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'Quiet Cutting' Is the Latest Workplace Danger — Here Are 3 Signs You'll Be Out of a Job Soon Sometimes, a role reassignment is a more cost-effective means of termination.

By Amanda Breen

Key Takeaways

  • Employers use "quiet cutting" to avoid outright layoffs and costly severance packages.
  • If a reassignment results in a pay cut or requires relocation, you might be getting quietly cut.

"Quiet quitting," the TikTok-fueled trend of employees doing the bare minimum at work, has been joined by another "quiet" movement: "Quiet cutting," the practice of reassigning roles in a bid to make employees leave without laying them off outright.

A role reassignment is defined as "a change of an employee, while serving continuously within the same agency, from one position to another without promotion or demotion," according to the U.S. Office of Personnel Management.

Of course, role reassignments aren't always made with this intent; sometimes it's the only way to keep workers employed. But other times, these measures are a way to "quiet cut" and avoid paying costly severance packages or unemployment benefits, The Wall Street Journal reported.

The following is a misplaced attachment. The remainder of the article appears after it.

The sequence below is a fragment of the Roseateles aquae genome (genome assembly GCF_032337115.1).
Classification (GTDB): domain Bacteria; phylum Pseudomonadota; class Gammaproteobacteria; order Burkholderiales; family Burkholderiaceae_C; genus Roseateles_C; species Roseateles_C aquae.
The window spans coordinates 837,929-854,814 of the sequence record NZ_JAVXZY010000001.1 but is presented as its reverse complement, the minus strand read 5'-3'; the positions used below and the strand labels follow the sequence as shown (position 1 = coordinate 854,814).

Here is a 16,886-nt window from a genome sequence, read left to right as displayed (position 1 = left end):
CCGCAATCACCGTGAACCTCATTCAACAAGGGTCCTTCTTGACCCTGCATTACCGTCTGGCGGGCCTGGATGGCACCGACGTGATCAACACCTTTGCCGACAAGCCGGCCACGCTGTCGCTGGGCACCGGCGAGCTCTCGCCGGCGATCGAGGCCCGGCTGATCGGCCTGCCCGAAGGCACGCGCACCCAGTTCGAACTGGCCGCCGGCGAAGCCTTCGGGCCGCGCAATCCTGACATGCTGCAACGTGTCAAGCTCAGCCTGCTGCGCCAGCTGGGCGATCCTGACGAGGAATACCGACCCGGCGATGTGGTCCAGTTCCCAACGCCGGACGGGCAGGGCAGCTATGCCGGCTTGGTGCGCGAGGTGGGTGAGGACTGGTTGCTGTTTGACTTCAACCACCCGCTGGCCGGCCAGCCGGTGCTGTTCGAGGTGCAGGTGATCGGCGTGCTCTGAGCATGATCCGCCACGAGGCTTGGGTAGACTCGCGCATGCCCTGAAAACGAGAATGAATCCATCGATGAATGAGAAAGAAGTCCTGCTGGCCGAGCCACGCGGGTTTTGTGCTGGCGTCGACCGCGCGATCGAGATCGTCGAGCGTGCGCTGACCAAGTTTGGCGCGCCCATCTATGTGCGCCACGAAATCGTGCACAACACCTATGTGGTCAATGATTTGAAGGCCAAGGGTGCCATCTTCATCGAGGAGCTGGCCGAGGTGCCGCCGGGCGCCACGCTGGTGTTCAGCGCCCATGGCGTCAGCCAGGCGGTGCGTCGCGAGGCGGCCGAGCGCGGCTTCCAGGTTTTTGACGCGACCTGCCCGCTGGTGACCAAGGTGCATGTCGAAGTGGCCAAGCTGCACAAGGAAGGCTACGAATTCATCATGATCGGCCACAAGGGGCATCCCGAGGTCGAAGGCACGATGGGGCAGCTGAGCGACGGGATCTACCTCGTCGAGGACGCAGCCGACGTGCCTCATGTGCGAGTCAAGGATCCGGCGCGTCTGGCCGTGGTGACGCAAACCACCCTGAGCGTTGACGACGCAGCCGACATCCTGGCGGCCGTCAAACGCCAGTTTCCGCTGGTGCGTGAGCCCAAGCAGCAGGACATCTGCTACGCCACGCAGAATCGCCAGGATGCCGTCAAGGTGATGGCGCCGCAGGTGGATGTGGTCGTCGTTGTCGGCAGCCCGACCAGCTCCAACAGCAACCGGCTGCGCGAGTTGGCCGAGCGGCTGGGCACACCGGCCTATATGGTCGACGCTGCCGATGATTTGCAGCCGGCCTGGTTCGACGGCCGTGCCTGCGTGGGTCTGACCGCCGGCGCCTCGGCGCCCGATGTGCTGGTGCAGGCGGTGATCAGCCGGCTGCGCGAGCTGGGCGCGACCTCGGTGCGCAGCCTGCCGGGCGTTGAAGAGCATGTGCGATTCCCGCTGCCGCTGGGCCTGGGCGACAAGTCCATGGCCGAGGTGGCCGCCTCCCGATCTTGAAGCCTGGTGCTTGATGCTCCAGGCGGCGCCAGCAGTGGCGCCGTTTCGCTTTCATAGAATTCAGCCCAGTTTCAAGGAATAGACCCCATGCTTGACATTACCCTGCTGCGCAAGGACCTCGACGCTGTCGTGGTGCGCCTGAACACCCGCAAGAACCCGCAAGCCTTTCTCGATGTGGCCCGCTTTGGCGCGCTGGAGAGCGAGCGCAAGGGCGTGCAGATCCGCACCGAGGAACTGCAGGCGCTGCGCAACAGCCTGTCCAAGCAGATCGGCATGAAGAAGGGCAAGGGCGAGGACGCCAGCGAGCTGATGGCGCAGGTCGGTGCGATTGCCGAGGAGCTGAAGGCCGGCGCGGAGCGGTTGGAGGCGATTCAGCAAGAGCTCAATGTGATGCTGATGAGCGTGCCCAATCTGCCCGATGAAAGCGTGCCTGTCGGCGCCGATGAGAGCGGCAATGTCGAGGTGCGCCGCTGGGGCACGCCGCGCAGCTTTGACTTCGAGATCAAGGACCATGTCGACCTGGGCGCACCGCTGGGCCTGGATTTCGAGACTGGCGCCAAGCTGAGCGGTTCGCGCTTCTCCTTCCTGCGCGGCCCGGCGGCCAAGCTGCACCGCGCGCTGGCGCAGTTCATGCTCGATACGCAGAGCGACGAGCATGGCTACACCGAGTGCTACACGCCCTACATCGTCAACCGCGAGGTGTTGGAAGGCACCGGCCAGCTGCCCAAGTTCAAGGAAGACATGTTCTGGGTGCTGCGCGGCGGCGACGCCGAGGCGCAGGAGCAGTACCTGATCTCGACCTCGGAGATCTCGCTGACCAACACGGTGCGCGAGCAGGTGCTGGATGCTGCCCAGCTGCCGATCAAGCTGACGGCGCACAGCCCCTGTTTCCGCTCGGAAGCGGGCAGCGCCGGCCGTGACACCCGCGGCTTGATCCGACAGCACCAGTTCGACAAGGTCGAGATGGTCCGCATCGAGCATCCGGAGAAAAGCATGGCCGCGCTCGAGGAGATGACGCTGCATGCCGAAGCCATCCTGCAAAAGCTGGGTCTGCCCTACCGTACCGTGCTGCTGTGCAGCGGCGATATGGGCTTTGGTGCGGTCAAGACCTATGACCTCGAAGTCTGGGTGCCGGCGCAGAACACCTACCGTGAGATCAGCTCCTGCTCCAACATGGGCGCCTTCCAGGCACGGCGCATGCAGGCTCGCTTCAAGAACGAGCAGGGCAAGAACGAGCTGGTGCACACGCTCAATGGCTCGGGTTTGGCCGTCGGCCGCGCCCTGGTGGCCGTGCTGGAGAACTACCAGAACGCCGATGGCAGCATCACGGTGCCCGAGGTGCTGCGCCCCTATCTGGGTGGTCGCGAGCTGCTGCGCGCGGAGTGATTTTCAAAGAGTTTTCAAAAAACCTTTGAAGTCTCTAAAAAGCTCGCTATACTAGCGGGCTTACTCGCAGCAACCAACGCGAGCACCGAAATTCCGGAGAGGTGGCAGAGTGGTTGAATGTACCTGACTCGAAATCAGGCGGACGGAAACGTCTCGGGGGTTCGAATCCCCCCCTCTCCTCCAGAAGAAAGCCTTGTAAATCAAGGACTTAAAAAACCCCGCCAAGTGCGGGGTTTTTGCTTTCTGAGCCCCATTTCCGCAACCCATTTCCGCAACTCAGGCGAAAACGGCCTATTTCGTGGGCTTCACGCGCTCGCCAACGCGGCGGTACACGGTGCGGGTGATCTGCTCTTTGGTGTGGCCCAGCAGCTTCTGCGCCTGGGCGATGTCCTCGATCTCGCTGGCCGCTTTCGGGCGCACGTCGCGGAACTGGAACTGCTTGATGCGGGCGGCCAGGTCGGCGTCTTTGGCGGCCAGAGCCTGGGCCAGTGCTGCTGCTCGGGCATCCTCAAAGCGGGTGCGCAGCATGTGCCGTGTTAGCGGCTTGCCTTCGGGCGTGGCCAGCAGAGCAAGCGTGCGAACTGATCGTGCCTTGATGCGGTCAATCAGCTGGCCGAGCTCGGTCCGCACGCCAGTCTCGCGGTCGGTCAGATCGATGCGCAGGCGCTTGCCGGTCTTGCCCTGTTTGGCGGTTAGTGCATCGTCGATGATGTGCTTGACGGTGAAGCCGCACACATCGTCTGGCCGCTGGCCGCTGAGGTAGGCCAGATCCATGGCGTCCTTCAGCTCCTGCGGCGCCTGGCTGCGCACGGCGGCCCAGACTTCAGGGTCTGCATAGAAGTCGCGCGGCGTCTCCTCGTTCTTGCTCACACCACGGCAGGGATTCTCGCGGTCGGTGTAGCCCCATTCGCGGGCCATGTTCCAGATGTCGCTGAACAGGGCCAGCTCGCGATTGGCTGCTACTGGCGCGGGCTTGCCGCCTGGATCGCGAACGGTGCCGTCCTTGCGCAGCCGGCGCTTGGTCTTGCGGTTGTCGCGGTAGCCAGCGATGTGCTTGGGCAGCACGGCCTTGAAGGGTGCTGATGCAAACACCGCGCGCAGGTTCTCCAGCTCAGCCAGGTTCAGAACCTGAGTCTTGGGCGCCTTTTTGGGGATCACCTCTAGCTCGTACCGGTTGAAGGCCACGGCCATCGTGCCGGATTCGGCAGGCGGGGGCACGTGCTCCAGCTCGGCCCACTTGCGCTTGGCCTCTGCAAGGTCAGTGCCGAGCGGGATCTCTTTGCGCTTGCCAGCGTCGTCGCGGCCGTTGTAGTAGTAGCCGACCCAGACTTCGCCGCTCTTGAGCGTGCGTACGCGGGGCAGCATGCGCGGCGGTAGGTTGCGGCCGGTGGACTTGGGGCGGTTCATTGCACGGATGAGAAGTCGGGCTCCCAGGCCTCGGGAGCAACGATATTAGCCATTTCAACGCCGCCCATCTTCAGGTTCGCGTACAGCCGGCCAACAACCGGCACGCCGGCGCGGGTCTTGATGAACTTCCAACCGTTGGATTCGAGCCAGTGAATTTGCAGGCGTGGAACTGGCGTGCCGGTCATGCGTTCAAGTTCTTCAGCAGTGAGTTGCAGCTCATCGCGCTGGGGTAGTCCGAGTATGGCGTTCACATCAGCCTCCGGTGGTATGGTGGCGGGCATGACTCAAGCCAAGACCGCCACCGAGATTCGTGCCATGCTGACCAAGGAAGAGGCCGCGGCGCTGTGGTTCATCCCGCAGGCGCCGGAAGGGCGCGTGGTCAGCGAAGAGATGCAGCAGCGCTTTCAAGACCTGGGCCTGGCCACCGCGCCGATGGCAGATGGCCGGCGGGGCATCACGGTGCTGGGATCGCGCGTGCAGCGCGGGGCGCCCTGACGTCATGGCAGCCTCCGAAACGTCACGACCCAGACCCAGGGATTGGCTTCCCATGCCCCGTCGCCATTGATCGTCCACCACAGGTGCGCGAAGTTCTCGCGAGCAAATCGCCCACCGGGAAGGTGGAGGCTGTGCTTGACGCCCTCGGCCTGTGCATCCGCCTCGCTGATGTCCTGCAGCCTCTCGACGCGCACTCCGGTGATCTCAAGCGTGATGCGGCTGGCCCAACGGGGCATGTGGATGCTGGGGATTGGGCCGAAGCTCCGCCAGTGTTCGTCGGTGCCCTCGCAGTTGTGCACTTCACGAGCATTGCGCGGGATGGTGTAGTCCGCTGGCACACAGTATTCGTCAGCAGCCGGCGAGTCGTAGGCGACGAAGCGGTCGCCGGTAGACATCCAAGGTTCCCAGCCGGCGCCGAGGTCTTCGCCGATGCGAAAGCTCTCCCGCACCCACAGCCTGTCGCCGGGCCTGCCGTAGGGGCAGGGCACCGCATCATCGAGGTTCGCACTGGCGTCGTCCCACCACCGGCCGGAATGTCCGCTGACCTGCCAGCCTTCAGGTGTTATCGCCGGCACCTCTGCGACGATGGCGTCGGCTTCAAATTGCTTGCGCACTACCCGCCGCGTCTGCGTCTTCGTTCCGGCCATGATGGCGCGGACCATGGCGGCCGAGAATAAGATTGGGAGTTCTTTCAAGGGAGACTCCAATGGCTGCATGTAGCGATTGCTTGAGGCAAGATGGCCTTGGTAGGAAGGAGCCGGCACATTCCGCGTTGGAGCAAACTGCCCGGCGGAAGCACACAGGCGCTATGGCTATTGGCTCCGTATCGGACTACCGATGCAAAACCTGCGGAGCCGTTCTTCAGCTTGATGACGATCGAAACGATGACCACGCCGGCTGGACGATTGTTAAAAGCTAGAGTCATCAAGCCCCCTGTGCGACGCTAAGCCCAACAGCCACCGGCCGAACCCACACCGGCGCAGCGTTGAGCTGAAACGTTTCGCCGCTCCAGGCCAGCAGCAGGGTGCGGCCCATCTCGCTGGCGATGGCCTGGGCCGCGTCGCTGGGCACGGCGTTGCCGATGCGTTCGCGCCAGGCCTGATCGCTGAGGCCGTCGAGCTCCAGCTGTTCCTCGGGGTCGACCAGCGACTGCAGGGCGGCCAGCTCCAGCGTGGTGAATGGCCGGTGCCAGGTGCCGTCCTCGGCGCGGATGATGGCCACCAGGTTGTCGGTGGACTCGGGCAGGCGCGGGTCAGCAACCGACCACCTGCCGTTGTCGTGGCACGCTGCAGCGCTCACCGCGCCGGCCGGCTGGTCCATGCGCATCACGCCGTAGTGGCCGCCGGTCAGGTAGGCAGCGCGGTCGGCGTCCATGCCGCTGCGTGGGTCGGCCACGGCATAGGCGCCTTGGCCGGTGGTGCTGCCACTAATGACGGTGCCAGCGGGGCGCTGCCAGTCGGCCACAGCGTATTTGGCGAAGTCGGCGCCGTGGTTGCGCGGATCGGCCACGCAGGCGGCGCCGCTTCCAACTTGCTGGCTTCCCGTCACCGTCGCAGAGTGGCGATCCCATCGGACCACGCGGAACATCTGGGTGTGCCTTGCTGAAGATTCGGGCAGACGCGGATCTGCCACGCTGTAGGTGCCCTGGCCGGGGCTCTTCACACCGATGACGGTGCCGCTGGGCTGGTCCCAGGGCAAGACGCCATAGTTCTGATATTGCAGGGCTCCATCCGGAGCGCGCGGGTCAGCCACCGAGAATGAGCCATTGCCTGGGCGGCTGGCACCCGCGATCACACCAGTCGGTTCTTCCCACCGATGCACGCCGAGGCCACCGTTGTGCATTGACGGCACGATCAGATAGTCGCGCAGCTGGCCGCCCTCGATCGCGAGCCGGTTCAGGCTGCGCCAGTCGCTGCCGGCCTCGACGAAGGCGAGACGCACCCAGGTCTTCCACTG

Related: Quiet Quitting Is Taking Over the Workforce. Here's How to Fix It.

Layoffs hit the tech industry particularly hard, and some of the biggest players had to restructure as a result. Meta took a $4.2 billion restructuring charge for the fourth quarter, which included severance for employees who were laid off last year, The New York Times reported.

So, when is a role reassignment a good-faith way to keep an employee on, and when is it just a less expensive termination?

Roberta Matuson, an executive coach and advisor to businesses including General Motors and Microsoft on human-resources issues, told the WSJ several things suggest you're being "put out to pasture."

If your reassignment is well below the pay or skill level you currently have, requires relocating when your boss knows that's not feasible for you, or lands you in a division that's rumored to be axed next, you're likely on the receiving end of a "quiet cut," Matuson said.

Related: What Is 'Quiet Hiring'? And How You Can Use It To Your Advantage.

Generally, there's not much legal recourse for workers who find themselves quietly cut either, unless workers can show the reassignment was retaliatory, employment attorney Angela L. Walker told the outlet.

Amanda Breen

Entrepreneur Staff

Senior Features Writer

Amanda Breen is a senior features writer at Entrepreneur.com. She is a graduate of Barnard College and received an MFA in writing at Columbia University, where she was a news fellow for the School of the Arts.

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